"The hierarchy of claims remains applicable in the EU... there is no way that shareholders can be paid and AT1 holders [are] paid zero," Benamou said. "The decision taken by the Swiss authorities is really very strange."

Michael Hewson, chief market analyst at CMC Markets, told CNN: "It appears that in this case, because it was not a bankruptcy situation it was considered that AT1 bondholders and shareholders would both feel the pain."

EU banking regulators and the Bank of England moved Monday to reassure AT1 investors more broadly that they would take priority over shareholders in the event of future bank crises.

"Common equity instruments [stocks] are the first ones to absorb losses, and only after their full use would additional tier one be required to be written down," the EU regulators said in a statement. "This approach has been consistently applied in past cases."

Christine Lagarde, president of the European Central Bank, said in a speech Monday that banks in the eurozone had "a very limited exposure" to Credit Suisse, particularly in relation to AT1 bonds.

"We're not talking billions, we're talking millions," she said.

The Bank of England said that "holders of [AT1s] should expect to be exposed to losses" when a bank fails according to their usual ranking in the capital hierarchy.

What now for investors?

The legal basis for the Credit Suisse losses may be contested. Quinn Emanuel Urquhart & Sullivan, a litigation firm headquartered in Los Angeles, said Monday that it had assembled a team of lawyers who were discussing options with Credit Suisse's AT1 bondholders.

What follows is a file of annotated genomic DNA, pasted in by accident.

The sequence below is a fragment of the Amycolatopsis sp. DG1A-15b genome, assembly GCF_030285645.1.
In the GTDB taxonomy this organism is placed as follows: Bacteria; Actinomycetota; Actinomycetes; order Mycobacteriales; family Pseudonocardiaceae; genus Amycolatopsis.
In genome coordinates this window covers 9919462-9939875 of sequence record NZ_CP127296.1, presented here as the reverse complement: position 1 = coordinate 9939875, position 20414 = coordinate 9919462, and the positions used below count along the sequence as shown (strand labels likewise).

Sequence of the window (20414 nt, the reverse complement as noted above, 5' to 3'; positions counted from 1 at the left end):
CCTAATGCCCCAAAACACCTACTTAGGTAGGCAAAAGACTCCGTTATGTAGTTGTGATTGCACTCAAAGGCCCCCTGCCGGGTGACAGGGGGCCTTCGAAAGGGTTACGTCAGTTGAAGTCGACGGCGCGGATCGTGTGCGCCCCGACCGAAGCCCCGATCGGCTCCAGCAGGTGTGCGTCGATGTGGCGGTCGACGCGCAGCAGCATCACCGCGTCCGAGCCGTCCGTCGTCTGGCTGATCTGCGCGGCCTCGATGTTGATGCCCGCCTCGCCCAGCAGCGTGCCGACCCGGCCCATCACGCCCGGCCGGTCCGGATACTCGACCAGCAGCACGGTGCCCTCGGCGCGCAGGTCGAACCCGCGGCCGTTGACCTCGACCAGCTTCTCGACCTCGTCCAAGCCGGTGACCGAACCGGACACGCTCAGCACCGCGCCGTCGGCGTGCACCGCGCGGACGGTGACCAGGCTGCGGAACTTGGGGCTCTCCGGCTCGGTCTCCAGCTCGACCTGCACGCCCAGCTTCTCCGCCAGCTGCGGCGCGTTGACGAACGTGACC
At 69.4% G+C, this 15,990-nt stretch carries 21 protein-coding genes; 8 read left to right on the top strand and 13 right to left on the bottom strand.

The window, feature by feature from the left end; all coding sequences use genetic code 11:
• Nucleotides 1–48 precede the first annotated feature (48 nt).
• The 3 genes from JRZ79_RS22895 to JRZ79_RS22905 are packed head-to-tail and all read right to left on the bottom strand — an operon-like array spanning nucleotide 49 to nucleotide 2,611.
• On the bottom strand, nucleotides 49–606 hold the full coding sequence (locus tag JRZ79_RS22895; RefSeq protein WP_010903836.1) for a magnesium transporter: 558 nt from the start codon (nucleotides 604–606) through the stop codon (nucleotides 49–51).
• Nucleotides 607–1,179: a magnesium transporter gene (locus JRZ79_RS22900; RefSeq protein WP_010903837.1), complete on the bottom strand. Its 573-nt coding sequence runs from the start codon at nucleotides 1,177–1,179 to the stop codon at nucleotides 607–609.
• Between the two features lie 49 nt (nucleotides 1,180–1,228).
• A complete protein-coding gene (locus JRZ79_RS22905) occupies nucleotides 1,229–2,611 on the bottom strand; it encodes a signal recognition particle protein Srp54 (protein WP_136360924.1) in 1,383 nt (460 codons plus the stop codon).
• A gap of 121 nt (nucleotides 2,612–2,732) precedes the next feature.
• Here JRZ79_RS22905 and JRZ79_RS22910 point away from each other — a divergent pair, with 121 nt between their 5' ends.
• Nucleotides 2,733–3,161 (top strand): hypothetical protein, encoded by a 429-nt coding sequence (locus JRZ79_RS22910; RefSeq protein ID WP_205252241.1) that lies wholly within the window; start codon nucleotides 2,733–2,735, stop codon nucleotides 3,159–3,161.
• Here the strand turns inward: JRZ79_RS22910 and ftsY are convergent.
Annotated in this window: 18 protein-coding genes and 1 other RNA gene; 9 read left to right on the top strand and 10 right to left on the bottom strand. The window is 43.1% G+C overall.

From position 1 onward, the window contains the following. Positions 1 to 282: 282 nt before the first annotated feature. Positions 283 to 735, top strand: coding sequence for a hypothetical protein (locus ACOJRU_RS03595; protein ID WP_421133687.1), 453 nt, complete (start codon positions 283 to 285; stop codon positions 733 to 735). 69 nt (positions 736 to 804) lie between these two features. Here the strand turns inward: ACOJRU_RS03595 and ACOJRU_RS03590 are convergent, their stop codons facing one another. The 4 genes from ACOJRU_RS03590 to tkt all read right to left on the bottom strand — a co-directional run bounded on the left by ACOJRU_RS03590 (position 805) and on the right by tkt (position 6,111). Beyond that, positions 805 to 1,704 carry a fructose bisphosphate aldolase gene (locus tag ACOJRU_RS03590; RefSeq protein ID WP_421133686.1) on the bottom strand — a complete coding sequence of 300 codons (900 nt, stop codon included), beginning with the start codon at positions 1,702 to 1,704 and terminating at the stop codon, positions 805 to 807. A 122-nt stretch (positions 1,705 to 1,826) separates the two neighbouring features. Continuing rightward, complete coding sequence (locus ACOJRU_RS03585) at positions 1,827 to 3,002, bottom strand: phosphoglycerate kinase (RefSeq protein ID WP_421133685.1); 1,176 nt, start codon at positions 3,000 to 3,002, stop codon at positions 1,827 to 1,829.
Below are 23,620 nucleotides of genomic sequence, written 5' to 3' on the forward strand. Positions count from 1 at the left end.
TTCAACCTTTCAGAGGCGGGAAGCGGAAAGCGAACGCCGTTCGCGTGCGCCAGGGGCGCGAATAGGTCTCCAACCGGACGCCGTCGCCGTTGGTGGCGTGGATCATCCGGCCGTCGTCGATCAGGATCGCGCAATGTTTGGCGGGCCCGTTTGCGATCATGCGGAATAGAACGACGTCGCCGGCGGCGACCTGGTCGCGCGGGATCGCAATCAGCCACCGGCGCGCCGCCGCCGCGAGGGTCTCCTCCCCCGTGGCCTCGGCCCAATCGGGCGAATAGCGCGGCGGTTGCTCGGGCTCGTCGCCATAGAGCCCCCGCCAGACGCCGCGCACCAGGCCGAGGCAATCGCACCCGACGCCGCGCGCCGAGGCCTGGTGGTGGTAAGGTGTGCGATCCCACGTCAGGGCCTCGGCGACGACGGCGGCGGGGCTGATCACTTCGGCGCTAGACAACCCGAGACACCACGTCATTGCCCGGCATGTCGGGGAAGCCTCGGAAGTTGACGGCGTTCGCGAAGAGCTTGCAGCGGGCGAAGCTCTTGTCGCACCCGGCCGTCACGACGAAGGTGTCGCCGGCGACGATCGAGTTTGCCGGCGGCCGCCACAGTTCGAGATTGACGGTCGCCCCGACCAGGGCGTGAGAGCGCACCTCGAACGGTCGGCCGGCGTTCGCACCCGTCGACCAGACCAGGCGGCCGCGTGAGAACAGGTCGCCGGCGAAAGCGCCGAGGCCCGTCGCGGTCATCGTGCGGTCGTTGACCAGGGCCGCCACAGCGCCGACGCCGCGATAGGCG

The surprise move by the SNB has rattled Europe's AT1 bond market, with investors now questioning whether their holdings could be obliterated if another bank collapses.

Joost de Graaf, co-head of European credit at Van Lanschot Kempen, a Dutch wealth management firm, told CNN that his fund did not invest in AT1s because he was "afraid [of] something like this," where regulators could decide that a bank was no longer viable and write down the bonds' value.

"For the coming few years, [the AT1] market is going [to go] into some kind of a hibernation probably, where new AT1s will be very hard to place for issuers at acceptable levels," de Graaf said.

The impact will likely spill over into the wider bond market, he added, with investors demanding higher yields for bonds now seen as riskier.

"For the foreseeable future, [banks'] funding [through bonds] will be more expensive," de Graaf said.

There are signs that shift may already be happening.

Invesco's AT1 Capital Bond exchange-traded fund, which tracks AT1 debt, is currently trading down 5.5% compared with last Friday's close. WisdomTree, another AT1 ETF listed on the London Stock Exchange, fell 7.4% in afternoon trade.

But the real damage is the precedent the write-down may have set, said Benamou of Axiom Alternative Investments.

"No financial analyst had ever believed that AT1 bonds would be brought to zero... given the level of solvency of Credit Suisse... [and] pretty high level of regulatory capital," he said.

— Mark Thompson contributed reporting.